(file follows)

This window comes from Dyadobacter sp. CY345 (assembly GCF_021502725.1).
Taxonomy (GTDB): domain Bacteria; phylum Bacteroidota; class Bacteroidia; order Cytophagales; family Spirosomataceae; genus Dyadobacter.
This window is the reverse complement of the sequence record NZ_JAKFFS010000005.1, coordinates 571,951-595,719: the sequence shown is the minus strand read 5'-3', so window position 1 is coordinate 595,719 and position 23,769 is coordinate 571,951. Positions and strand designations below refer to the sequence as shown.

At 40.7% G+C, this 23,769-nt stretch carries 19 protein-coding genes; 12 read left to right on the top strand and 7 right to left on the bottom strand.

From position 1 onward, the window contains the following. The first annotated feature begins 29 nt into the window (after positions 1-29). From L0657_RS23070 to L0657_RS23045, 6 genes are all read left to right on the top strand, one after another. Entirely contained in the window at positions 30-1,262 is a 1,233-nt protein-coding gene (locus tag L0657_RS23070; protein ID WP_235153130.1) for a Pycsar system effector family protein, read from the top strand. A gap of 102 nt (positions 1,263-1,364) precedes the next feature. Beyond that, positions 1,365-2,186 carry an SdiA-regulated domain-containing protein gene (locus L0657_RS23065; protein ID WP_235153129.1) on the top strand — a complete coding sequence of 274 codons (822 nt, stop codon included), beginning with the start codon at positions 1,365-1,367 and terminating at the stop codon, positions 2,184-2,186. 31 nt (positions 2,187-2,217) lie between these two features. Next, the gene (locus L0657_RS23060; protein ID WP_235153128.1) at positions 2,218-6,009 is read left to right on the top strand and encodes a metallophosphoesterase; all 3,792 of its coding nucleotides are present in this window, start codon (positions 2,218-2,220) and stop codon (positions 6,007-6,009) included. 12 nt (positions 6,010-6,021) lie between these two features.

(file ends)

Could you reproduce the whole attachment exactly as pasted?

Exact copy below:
This window comes from Dyadobacter sp. CY345 (assembly GCF_021502725.1).
Taxonomy (GTDB): domain Bacteria; phylum Bacteroidota; class Bacteroidia; order Cytophagales; family Spirosomataceae; genus Dyadobacter.
This window is the reverse complement of the sequence record NZ_JAKFFS010000005.1, coordinates 571,951-595,719: the sequence shown is the minus strand read 5'-3', so window position 1 is coordinate 595,719 and position 23,769 is coordinate 571,951. Positions and strand designations below refer to the sequence as shown.

At 40.7% G+C, this 23,769-nt stretch carries 19 protein-coding genes; 12 read left to right on the top strand and 7 right to left on the bottom strand.

From position 1 onward, the window contains the following. The first annotated feature begins 29 nt into the window (after positions 1-29). From L0657_RS23070 to L0657_RS23045, 6 genes are all read left to right on the top strand, one after another. Entirely contained in the window at positions 30-1,262 is a 1,233-nt protein-coding gene (locus tag L0657_RS23070; protein ID WP_235153130.1) for a Pycsar system effector family protein, read from the top strand. A gap of 102 nt (positions 1,263-1,364) precedes the next feature. Beyond that, positions 1,365-2,186 carry an SdiA-regulated domain-containing protein gene (locus L0657_RS23065; protein ID WP_235153129.1) on the top strand — a complete coding sequence of 274 codons (822 nt, stop codon included), beginning with the start codon at positions 1,365-1,367 and terminating at the stop codon, positions 2,184-2,186. 31 nt (positions 2,187-2,217) lie between these two features. Next, the gene (locus L0657_RS23060; protein ID WP_235153128.1) at positions 2,218-6,009 is read left to right on the top strand and encodes a metallophosphoesterase; all 3,792 of its coding nucleotides are present in this window, start codon (positions 2,218-2,220) and stop codon (positions 6,007-6,009) included. 12 nt (positions 6,010-6,021) lie between these two features.